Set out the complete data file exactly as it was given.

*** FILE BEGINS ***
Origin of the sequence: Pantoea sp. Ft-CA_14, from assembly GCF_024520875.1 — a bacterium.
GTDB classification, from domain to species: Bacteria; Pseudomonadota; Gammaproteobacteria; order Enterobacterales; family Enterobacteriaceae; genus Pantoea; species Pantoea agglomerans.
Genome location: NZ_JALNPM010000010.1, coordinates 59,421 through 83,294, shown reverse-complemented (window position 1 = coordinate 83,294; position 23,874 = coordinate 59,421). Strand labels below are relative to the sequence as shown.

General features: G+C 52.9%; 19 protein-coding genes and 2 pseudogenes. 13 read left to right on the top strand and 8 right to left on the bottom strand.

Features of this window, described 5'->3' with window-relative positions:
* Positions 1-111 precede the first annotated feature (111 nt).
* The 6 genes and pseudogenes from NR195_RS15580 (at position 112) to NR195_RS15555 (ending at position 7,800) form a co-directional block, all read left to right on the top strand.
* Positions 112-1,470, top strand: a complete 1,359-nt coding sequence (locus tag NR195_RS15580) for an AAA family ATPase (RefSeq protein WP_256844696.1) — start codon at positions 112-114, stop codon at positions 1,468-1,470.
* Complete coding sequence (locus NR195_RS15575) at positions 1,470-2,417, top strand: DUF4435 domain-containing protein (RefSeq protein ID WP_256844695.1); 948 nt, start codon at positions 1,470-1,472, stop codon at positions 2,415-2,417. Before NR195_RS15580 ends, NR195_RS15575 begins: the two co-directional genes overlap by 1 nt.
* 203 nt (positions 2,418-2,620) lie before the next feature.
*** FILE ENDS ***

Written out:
Origin of the sequence: Pantoea sp. Ft-CA_14, from assembly GCF_024520875.1 — a bacterium.
GTDB classification, from domain to species: Bacteria; Pseudomonadota; Gammaproteobacteria; order Enterobacterales; family Enterobacteriaceae; genus Pantoea; species Pantoea agglomerans.
Genome location: NZ_JALNPM010000010.1, coordinates 59,421 through 83,294, shown reverse-complemented (window position 1 = coordinate 83,294; position 23,874 = coordinate 59,421). Strand labels below are relative to the sequence as shown.

General features: G+C 52.9%; 19 protein-coding genes and 2 pseudogenes. 13 read left to right on the top strand and 8 right to left on the bottom strand.

Features of this window, described 5'->3' with window-relative positions:
* Positions 1-111 precede the first annotated feature (111 nt).
* The 6 genes and pseudogenes from NR195_RS15580 (at position 112) to NR195_RS15555 (ending at position 7,800) form a co-directional block, all read left to right on the top strand.
* Positions 112-1,470, top strand: a complete 1,359-nt coding sequence (locus tag NR195_RS15580) for an AAA family ATPase (RefSeq protein WP_256844696.1) — start codon at positions 112-114, stop codon at positions 1,468-1,470.
* Complete coding sequence (locus NR195_RS15575) at positions 1,470-2,417, top strand: DUF4435 domain-containing protein (RefSeq protein ID WP_256844695.1); 948 nt, start codon at positions 1,470-1,472, stop codon at positions 2,415-2,417. Before NR195_RS15580 ends, NR195_RS15575 begins: the two co-directional genes overlap by 1 nt.
* 203 nt (positions 2,418-2,620) lie before the next feature.